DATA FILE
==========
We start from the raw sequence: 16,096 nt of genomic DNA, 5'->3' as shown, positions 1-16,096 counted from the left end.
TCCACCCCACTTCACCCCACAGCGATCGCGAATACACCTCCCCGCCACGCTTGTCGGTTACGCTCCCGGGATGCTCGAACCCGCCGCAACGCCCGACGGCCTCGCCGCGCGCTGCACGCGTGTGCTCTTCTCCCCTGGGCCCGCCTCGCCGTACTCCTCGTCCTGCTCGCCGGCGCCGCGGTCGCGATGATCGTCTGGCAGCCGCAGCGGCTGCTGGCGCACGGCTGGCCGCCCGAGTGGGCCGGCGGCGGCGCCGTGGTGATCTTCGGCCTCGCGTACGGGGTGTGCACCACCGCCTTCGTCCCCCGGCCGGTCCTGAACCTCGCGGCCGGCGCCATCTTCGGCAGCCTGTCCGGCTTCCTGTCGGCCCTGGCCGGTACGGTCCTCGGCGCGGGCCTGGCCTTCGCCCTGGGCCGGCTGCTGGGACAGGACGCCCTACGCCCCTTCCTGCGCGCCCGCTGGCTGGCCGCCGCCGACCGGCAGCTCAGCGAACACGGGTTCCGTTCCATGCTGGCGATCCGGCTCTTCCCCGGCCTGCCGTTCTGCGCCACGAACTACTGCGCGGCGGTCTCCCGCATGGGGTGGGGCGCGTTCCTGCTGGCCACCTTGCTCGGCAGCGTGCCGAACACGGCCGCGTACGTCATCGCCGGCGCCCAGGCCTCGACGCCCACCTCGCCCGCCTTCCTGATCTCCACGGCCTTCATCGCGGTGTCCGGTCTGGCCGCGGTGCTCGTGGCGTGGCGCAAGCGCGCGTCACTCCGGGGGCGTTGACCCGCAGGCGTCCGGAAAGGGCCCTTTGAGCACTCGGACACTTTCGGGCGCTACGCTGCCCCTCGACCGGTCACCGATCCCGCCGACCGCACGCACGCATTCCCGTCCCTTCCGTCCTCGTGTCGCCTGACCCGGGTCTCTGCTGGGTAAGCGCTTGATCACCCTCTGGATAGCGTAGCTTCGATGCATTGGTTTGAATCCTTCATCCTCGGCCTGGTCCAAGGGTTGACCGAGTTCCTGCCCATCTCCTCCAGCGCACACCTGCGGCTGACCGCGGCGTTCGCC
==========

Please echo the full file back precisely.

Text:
We start from the raw sequence: 16,096 nt of genomic DNA, 5'->3' as shown, positions 1-16,096 counted from the left end.
TCCACCCCACTTCACCCCACAGCGATCGCGAATACACCTCCCCGCCACGCTTGTCGGTTACGCTCCCGGGATGCTCGAACCCGCCGCAACGCCCGACGGCCTCGCCGCGCGCTGCACGCGTGTGCTCTTCTCCCCTGGGCCCGCCTCGCCGTACTCCTCGTCCTGCTCGCCGGCGCCGCGGTCGCGATGATCGTCTGGCAGCCGCAGCGGCTGCTGGCGCACGGCTGGCCGCCCGAGTGGGCCGGCGGCGGCGCCGTGGTGATCTTCGGCCTCGCGTACGGGGTGTGCACCACCGCCTTCGTCCCCCGGCCGGTCCTGAACCTCGCGGCCGGCGCCATCTTCGGCAGCCTGTCCGGCTTCCTGTCGGCCCTGGCCGGTACGGTCCTCGGCGCGGGCCTGGCCTTCGCCCTGGGCCGGCTGCTGGGACAGGACGCCCTACGCCCCTTCCTGCGCGCCCGCTGGCTGGCCGCCGCCGACCGGCAGCTCAGCGAACACGGGTTCCGTTCCATGCTGGCGATCCGGCTCTTCCCCGGCCTGCCGTTCTGCGCCACGAACTACTGCGCGGCGGTCTCCCGCATGGGGTGGGGCGCGTTCCTGCTGGCCACCTTGCTCGGCAGCGTGCCGAACACGGCCGCGTACGTCATCGCCGGCGCCCAGGCCTCGACGCCCACCTCGCCCGCCTTCCTGATCTCCACGGCCTTCATCGCGGTGTCCGGTCTGGCCGCGGTGCTCGTGGCGTGGCGCAAGCGCGCGTCACTCCGGGGGCGTTGACCCGCAGGCGTCCGGAAAGGGCCCTTTGAGCACTCGGACACTTTCGGGCGCTACGCTGCCCCTCGACCGGTCACCGATCCCGCCGACCGCACGCACGCATTCCCGTCCCTTCCGTCCTCGTGTCGCCTGACCCGGGTCTCTGCTGGGTAAGCGCTTGATCACCCTCTGGATAGCGTAGCTTCGATGCATTGGTTTGAATCCTTCATCCTCGGCCTGGTCCAAGGGTTGACCGAGTTCCTGCCCATCTCCTCCAGCGCACACCTGCGGCTGACCGCGGCGTTCGCC